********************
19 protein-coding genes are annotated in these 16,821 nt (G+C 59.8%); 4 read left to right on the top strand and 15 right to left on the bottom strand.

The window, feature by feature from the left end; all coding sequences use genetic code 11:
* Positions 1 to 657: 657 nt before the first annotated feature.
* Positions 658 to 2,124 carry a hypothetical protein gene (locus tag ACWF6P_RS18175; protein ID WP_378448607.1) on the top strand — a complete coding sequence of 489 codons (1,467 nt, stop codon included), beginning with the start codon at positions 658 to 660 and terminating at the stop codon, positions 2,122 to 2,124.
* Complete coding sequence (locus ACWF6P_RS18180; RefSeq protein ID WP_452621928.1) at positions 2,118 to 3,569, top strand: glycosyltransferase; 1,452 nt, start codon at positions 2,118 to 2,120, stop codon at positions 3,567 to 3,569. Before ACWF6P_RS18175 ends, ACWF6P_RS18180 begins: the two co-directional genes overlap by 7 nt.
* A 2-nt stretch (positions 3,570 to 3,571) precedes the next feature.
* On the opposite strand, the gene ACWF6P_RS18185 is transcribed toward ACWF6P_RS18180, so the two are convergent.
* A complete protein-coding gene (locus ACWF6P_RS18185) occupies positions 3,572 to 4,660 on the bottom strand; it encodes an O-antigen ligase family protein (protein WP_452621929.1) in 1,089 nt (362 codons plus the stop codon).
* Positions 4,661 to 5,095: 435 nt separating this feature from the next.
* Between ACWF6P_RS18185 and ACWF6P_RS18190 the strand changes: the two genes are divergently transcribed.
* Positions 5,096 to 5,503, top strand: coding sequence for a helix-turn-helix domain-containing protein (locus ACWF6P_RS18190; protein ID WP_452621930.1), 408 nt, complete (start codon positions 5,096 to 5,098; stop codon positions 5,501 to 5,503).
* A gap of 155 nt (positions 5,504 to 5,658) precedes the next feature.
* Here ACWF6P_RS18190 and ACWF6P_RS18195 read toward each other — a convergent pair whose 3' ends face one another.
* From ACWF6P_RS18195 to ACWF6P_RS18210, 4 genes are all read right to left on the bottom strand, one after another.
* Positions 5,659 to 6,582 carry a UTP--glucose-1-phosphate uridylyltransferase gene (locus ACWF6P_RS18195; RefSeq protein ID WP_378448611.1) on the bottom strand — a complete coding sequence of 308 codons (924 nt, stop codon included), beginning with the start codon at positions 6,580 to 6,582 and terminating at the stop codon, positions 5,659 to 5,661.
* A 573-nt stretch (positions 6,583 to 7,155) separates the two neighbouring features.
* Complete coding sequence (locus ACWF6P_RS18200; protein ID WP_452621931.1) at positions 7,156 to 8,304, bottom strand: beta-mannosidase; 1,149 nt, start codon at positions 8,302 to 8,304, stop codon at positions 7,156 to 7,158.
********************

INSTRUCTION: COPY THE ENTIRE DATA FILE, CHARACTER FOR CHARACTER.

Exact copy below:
19 protein-coding genes are annotated in these 16,821 nt (G+C 59.8%); 4 read left to right on the top strand and 15 right to left on the bottom strand.

The window, feature by feature from the left end; all coding sequences use genetic code 11:
* Positions 1 to 657: 657 nt before the first annotated feature.
* Positions 658 to 2,124 carry a hypothetical protein gene (locus tag ACWF6P_RS18175; protein ID WP_378448607.1) on the top strand — a complete coding sequence of 489 codons (1,467 nt, stop codon included), beginning with the start codon at positions 658 to 660 and terminating at the stop codon, positions 2,122 to 2,124.
* Complete coding sequence (locus ACWF6P_RS18180; RefSeq protein ID WP_452621928.1) at positions 2,118 to 3,569, top strand: glycosyltransferase; 1,452 nt, start codon at positions 2,118 to 2,120, stop codon at positions 3,567 to 3,569. Before ACWF6P_RS18175 ends, ACWF6P_RS18180 begins: the two co-directional genes overlap by 7 nt.
* A 2-nt stretch (positions 3,570 to 3,571) precedes the next feature.
* On the opposite strand, the gene ACWF6P_RS18185 is transcribed toward ACWF6P_RS18180, so the two are convergent.
* A complete protein-coding gene (locus ACWF6P_RS18185) occupies positions 3,572 to 4,660 on the bottom strand; it encodes an O-antigen ligase family protein (protein WP_452621929.1) in 1,089 nt (362 codons plus the stop codon).
* Positions 4,661 to 5,095: 435 nt separating this feature from the next.
* Between ACWF6P_RS18185 and ACWF6P_RS18190 the strand changes: the two genes are divergently transcribed.
* Positions 5,096 to 5,503, top strand: coding sequence for a helix-turn-helix domain-containing protein (locus ACWF6P_RS18190; protein ID WP_452621930.1), 408 nt, complete (start codon positions 5,096 to 5,098; stop codon positions 5,501 to 5,503).
* A gap of 155 nt (positions 5,504 to 5,658) precedes the next feature.
* Here ACWF6P_RS18190 and ACWF6P_RS18195 read toward each other — a convergent pair whose 3' ends face one another.
* From ACWF6P_RS18195 to ACWF6P_RS18210, 4 genes are all read right to left on the bottom strand, one after another.
* Positions 5,659 to 6,582 carry a UTP--glucose-1-phosphate uridylyltransferase gene (locus ACWF6P_RS18195; RefSeq protein ID WP_378448611.1) on the bottom strand — a complete coding sequence of 308 codons (924 nt, stop codon included), beginning with the start codon at positions 6,580 to 6,582 and terminating at the stop codon, positions 5,659 to 5,661.
* A 573-nt stretch (positions 6,583 to 7,155) separates the two neighbouring features.
* Complete coding sequence (locus ACWF6P_RS18200; protein ID WP_452621931.1) at positions 7,156 to 8,304, bottom strand: beta-mannosidase; 1,149 nt, start codon at positions 8,302 to 8,304, stop codon at positions 7,156 to 7,158.